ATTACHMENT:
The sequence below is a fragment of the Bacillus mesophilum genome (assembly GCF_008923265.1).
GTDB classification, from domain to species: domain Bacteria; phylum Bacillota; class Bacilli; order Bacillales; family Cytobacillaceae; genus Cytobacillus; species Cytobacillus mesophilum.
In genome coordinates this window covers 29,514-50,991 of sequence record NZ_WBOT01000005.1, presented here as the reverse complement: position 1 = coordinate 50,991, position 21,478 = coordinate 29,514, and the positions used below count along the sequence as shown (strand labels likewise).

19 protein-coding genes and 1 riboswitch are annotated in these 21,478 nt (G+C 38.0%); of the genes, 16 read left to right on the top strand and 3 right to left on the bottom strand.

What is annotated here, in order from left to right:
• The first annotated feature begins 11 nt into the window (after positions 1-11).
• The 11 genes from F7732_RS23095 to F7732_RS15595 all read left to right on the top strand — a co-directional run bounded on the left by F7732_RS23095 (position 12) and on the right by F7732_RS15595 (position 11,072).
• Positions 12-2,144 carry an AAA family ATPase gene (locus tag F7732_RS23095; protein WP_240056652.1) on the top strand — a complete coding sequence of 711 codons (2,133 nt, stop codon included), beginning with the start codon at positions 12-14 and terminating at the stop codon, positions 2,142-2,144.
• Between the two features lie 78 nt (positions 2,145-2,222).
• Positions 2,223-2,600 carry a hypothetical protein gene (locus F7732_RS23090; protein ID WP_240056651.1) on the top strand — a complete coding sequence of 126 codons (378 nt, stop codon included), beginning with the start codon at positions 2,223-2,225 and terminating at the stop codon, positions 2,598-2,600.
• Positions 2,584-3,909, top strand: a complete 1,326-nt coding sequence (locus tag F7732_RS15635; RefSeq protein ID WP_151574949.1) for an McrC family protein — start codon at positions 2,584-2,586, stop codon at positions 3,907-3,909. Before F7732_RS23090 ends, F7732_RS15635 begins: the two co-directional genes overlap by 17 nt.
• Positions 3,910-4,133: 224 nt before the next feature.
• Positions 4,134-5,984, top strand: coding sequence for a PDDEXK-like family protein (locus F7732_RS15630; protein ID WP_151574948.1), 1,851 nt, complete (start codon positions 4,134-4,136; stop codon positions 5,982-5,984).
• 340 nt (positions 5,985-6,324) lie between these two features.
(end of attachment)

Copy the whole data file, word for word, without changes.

The sequence below is a fragment of the Bacillus mesophilum genome (assembly GCF_008923265.1).
GTDB classification, from domain to species: domain Bacteria; phylum Bacillota; class Bacilli; order Bacillales; family Cytobacillaceae; genus Cytobacillus; species Cytobacillus mesophilum.
In genome coordinates this window covers 29,514-50,991 of sequence record NZ_WBOT01000005.1, presented here as the reverse complement: position 1 = coordinate 50,991, position 21,478 = coordinate 29,514, and the positions used below count along the sequence as shown (strand labels likewise).

19 protein-coding genes and 1 riboswitch are annotated in these 21,478 nt (G+C 38.0%); of the genes, 16 read left to right on the top strand and 3 right to left on the bottom strand.

What is annotated here, in order from left to right:
• The first annotated feature begins 11 nt into the window (after positions 1-11).
• The 11 genes from F7732_RS23095 to F7732_RS15595 all read left to right on the top strand — a co-directional run bounded on the left by F7732_RS23095 (position 12) and on the right by F7732_RS15595 (position 11,072).
• Positions 12-2,144 carry an AAA family ATPase gene (locus tag F7732_RS23095; protein WP_240056652.1) on the top strand — a complete coding sequence of 711 codons (2,133 nt, stop codon included), beginning with the start codon at positions 12-14 and terminating at the stop codon, positions 2,142-2,144.
• Between the two features lie 78 nt (positions 2,145-2,222).
• Positions 2,223-2,600 carry a hypothetical protein gene (locus F7732_RS23090; protein ID WP_240056651.1) on the top strand — a complete coding sequence of 126 codons (378 nt, stop codon included), beginning with the start codon at positions 2,223-2,225 and terminating at the stop codon, positions 2,598-2,600.
• Positions 2,584-3,909, top strand: a complete 1,326-nt coding sequence (locus tag F7732_RS15635; RefSeq protein ID WP_151574949.1) for an McrC family protein — start codon at positions 2,584-2,586, stop codon at positions 3,907-3,909. Before F7732_RS23090 ends, F7732_RS15635 begins: the two co-directional genes overlap by 17 nt.
• Positions 3,910-4,133: 224 nt before the next feature.
• Positions 4,134-5,984, top strand: coding sequence for a PDDEXK-like family protein (locus F7732_RS15630; protein ID WP_151574948.1), 1,851 nt, complete (start codon positions 4,134-4,136; stop codon positions 5,982-5,984).
• 340 nt (positions 5,985-6,324) lie between these two features.